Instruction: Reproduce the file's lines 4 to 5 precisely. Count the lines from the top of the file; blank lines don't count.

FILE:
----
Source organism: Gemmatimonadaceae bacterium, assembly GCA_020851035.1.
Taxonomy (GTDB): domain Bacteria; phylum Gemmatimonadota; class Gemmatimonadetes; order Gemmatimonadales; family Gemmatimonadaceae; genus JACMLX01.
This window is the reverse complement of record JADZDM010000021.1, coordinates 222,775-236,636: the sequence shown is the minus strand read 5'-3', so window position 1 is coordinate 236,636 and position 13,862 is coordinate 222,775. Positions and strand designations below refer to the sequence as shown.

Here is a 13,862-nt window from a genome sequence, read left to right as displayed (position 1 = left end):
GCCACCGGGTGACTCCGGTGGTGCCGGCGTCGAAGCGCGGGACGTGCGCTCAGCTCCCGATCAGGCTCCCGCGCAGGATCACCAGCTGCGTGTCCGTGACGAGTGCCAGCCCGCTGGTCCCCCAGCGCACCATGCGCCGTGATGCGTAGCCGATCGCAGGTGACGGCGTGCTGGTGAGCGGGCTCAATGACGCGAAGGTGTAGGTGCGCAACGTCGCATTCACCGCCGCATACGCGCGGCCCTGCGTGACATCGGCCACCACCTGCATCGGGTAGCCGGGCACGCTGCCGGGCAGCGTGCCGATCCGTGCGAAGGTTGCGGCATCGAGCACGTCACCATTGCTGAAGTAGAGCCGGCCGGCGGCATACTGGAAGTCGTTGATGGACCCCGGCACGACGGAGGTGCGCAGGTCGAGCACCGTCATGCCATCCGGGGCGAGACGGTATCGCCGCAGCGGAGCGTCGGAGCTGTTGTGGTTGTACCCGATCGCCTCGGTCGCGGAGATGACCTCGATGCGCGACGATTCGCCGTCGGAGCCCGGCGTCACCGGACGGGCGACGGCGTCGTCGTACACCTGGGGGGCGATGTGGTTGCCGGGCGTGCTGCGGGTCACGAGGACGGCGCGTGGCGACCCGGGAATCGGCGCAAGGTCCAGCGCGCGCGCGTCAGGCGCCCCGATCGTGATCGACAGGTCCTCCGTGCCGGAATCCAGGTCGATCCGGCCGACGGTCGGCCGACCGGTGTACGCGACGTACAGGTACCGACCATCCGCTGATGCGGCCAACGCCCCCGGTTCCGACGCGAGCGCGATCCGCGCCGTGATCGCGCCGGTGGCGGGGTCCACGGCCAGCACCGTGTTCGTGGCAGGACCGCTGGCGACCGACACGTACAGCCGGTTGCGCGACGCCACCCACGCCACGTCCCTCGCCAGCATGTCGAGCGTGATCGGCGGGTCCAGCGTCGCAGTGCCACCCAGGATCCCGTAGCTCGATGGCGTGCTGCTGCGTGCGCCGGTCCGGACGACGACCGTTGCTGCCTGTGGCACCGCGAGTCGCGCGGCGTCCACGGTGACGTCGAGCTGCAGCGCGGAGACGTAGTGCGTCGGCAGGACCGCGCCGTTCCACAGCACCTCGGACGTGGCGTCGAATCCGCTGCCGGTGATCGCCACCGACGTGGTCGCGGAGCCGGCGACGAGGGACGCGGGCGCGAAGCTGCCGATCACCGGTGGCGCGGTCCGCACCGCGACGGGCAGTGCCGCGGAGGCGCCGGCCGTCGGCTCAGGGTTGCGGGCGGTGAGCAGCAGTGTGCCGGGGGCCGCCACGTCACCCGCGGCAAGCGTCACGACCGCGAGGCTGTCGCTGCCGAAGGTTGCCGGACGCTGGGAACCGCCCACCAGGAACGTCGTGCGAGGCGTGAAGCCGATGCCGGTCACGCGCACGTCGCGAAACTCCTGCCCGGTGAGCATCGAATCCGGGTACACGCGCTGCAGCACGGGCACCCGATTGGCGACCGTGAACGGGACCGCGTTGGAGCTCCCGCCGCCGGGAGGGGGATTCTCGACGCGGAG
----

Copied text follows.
Here is a 13,862-nt window from a genome sequence, read left to right as displayed (position 1 = left end):
GCCACCGGGTGACTCCGGTGGTGCCGGCGTCGAAGCGCGGGACGTGCGCTCAGCTCCCGATCAGGCTCCCGCGCAGGATCACCAGCTGCGTGTCCGTGACGAGTGCCAGCCCGCTGGTCCCCCAGCGCACCATGCGCCGTGATGCGTAGCCGATCGCAGGTGACGGCGTGCTGGTGAGCGGGCTCAATGACGCGAAGGTGTAGGTGCGCAACGTCGCATTCACCGCCGCATACGCGCGGCCCTGCGTGACATCGGCCACCACCTGCATCGGGTAGCCGGGCACGCTGCCGGGCAGCGTGCCGATCCGTGCGAAGGTTGCGGCATCGAGCACGTCACCATTGCTGAAGTAGAGCCGGCCGGCGGCATACTGGAAGTCGTTGATGGACCCCGGCACGACGGAGGTGCGCAGGTCGAGCACCGTCATGCCATCCGGGGCGAGACGGTATCGCCGCAGCGGAGCGTCGGAGCTGTTGTGGTTGTACCCGATCGCCTCGGTCGCGGAGATGACCTCGATGCGCGACGATTCGCCGTCGGAGCCCGGCGTCACCGGACGGGCGACGGCGTCGTCGTACACCTGGGGGGCGATGTGGTTGCCGGGCGTGCTGCGGGTCACGAGGACGGCGCGTGGCGACCCGGGAATCGGCGCAAGGTCCAGCGCGCGCGCGTCAGGCGCCCCGATCGTGATCGACAGGTCCTCCGTGCCGGAATCCAGGTCGATCCGGCCGACGGTCGGCCGACCGGTGTACGCGACGTACAGGTACCGACCATCCGCTGATGCGGCCAACGCCCCCGGTTCCGACGCGAGCGCGATCCGCGCCGTGATCGCGCCGGTGGCGGGGTCCACGGCCAGCACCGTGTTCGTGGCAGGACCGCTGGCGACCGACACGTACAGCCGGTTGCGCGACGCCACCCACGCCACGTCCCTCGCCAGCATGTCGAGCGTGATCGGCGGGTCCAGCGTCGCAGTGCCACCCAGGATCCCGTAGCTCGATGGCGTGCTGCTGCGTGCGCCGGTCCGGACGACGACCGTTGCTGCCTGTGGCACCGCGAGTCGCGCGGCGTCCACGGTGACGTCGAGCTGCAGCGCGGAGACGTAGTGCGTCGGCAGGACCGCGCCGTTCCACAGCACCTCGGACGTGGCGTCGAATCCGCTGCCGGTGATCGCCACCGACGTGGTCGCGGAGCCGGCGACGAGGGACGCGGGCGCGAAGCTGCCGATCACCGGTGGCGCGGTCCGCACCGCGACGGGCAGTGCCGCGGAGGCGCCGGCCGTCGGCTCAGGGTTGCGGGCGGTGAGCAGCAGTGTGCCGGGGGCCGCCACGTCACCCGCGGCAAGCGTCACGACCGCGAGGCTGTCGCTGCCGAAGGTTGCCGGACGCTGGGAACCGCCCACCAGGAACGTCGTGCGAGGCGTGAAGCCGATGCCGGTCACGCGCACGTCGCGAAACTCCTGCCCGGTGAGCATCGAATCCGGGTACACGCGCTGCAGCACGGGCACCCGATTGGCGACCGTGAACGGGACCGCGTTGGAGCTCCCGCCGCCGGGAGGGGGATTCTCGACGCGGAG